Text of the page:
For many of us, the final weeks of summer are the last chance for reading before the deluge of fall begins. Summer reading is also a great opportunity to reflect on the big spiritual questions of life, such as wisdom, grief, and calling. Consider adding one of these great books below to your reading list:
You don’t have to be an avid fan of Krista Tippett’s weekly spirituality podcast, On Being, to love this book. In Becoming Wise, religion journalist Tippett takes readers through the best of her radio interviews with religious leaders, academics, and public officials. She covers the expected topics of religion, life, and community, but also creates new conversations between earlier interview partners—weaving in and out of past dialogues and asking new questions in response. Pulling on themes from her life’s work, she studies words, flesh, love, faith, and, finally, hope. In a climate of heated rhetoric, Becoming Wise will restore your faith in the simple power of difficult questions, honest conversations, and the act of listening.
“Perhaps tragedies are only tragedies in the presence of love, which confers meaning to loss.” InThe Light of the World, poet Elizabeth Alexander offers cutting and vulnerable insights into her journey after her husband’s unexpected death. Remembering her husband, Ficre, Alexander offers a modern love story replete with the complexities of a life lived together. Through pedestrian moments of joy and grief, Alexander testifies to the beauty of human relationships and offers a hopeful vision for anyone mourning losses in their own life.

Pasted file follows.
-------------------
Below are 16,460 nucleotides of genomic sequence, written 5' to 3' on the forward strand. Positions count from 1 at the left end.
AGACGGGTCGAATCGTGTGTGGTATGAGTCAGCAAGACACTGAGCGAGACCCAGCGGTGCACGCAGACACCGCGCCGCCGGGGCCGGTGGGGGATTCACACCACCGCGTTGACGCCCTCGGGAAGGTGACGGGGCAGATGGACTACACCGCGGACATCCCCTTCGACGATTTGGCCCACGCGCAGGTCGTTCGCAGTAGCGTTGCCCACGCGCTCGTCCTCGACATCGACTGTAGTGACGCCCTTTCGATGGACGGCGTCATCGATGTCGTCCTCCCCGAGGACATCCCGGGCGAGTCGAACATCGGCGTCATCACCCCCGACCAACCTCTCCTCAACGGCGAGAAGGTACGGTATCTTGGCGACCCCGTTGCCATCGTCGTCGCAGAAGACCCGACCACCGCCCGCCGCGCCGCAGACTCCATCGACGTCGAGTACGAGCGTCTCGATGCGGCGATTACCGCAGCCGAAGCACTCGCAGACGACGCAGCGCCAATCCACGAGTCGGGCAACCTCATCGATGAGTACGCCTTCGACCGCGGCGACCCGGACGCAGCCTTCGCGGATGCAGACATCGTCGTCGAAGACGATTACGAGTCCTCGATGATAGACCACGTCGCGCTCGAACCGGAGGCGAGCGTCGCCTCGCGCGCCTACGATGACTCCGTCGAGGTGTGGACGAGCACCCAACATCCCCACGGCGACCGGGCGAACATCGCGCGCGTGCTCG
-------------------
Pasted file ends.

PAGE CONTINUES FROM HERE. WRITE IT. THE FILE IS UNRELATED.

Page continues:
“Wandering has become the foundation of my spiritual life … My faith doesn’t end my search; it inspires it.” In his acclaimed spiritual memoir and call to action, progressive evangelical leader Brandan Robertson tells his story of traveling within and outside of the institutional church. In Nomad, Robertson questions the church’s obsession with boundaries and exclusion; instead, he offers a new vision of religious community based on radical inclusivity and “learn[ing] to live life in wonder.” For anyone who has struggled with church, or found spirituality in unexpected corners of life, Nomad offers comfort and inspiration for the continued journey.
Billy Kluttz works as the Evening Service Coordinator at Immanuel (5:30 pm on Sundays). Originally from North Carolina, he is a recent graduate of Wesley Theological Seminary. He loves college basketball, country and folk music, and all things southern. Contact him at firstname.lastname@example.org.